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The Food: New Year's Eve & New Year's Day

About New Year's Traditions
Naples is famous for throwing their old furniture and other items out the windows so they can buy new ones. (This reminds me of the last days of college in the dorms, senior year, who thought it actually derived from the Napoletani?).  One of the traditions that my mother still insists on is taking new coins (the current year obviously); penny, nickel, dime, quarter, half dollar and dollar coin, facing up, putting them on the window sill BEFORE midnight to bring good luck as we pass from the old year to the new.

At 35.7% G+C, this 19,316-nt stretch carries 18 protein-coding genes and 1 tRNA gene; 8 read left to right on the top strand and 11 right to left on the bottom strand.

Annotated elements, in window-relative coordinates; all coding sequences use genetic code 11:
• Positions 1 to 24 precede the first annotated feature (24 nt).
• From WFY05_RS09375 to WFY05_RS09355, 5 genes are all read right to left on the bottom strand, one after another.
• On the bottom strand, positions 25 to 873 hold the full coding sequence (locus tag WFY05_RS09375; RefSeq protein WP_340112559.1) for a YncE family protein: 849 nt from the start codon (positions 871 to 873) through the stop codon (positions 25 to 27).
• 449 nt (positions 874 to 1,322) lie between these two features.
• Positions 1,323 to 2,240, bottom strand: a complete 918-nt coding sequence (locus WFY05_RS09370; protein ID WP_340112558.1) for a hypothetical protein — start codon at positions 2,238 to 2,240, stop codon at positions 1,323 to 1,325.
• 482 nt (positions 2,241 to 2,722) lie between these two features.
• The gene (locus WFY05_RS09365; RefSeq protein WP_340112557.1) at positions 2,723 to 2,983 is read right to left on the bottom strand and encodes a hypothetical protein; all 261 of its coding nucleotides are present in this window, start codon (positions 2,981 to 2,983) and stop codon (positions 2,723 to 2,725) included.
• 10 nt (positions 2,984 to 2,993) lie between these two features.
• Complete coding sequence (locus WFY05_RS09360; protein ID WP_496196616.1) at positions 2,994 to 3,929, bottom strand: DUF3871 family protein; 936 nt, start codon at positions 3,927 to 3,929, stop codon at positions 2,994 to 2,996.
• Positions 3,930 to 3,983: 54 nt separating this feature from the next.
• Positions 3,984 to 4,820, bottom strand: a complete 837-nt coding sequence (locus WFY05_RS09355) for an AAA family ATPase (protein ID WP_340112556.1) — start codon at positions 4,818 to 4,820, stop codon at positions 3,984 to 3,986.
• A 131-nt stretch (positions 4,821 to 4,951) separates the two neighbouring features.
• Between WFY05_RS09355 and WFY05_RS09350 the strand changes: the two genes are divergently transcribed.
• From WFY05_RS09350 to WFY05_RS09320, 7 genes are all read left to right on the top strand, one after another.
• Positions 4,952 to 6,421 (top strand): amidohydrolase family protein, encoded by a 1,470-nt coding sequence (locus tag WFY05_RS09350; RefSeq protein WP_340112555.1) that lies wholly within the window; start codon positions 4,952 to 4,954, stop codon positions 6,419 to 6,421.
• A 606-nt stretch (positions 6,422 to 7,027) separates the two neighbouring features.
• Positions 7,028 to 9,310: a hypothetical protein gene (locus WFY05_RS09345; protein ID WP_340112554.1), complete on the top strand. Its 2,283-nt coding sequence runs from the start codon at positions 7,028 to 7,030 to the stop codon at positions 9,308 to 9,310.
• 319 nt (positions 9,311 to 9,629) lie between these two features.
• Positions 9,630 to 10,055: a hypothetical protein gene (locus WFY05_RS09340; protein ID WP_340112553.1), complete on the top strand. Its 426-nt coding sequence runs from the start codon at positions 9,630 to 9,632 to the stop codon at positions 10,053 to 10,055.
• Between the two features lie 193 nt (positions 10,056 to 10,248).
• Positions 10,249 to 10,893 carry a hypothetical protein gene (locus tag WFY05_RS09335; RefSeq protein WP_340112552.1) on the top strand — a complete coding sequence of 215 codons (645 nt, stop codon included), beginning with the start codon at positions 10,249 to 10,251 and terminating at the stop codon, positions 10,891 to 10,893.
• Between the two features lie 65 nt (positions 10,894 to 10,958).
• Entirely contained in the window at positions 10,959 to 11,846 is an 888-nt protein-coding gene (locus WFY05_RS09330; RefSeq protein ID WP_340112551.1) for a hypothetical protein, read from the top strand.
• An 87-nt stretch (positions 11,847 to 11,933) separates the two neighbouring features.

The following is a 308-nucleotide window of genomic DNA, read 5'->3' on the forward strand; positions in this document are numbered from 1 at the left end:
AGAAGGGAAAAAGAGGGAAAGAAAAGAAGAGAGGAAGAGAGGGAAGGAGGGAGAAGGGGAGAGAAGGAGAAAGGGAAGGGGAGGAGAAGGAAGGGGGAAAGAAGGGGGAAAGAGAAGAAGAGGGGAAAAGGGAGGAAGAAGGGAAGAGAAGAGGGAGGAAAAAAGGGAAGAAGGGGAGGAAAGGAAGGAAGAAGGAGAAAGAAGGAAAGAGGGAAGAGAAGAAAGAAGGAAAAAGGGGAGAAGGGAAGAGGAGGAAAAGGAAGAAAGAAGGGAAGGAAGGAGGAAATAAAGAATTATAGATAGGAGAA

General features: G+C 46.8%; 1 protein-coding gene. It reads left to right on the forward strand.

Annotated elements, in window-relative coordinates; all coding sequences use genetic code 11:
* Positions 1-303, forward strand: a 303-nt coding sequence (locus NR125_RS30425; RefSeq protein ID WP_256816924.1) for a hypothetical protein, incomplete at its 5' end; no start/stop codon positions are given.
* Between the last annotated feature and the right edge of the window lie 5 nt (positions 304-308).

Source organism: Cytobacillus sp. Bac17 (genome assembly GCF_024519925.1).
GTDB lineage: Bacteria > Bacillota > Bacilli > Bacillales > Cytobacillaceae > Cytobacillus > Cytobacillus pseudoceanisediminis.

New Year's Eve Food Traditions
Basically, they eat everything, they have fireworks (fuochi d'artificio) and eat pizza, and a variety of other foods.

Torrone originally made with honey, almonds and sesame (and today very often covered in chocolate) is said to be brought to Sicily by the Arabs.  The Arabs have a candy that is still made today, that consists of honey and sesame seeds and is small, rectangular, similar to a Jolly Rancher only its thinner and full of sesame seeds.

Panettone is also served at Easter, but you can almost immediately recognize it in the square red boxes it comes in.  It is a bread with citron and candied fruits in something similar to a drier pound cake.

Champagne & Caviar you can use sparkling Italian white wines like Asti Spumante, but, here is one thing the French actually do better, so French champagne is a better


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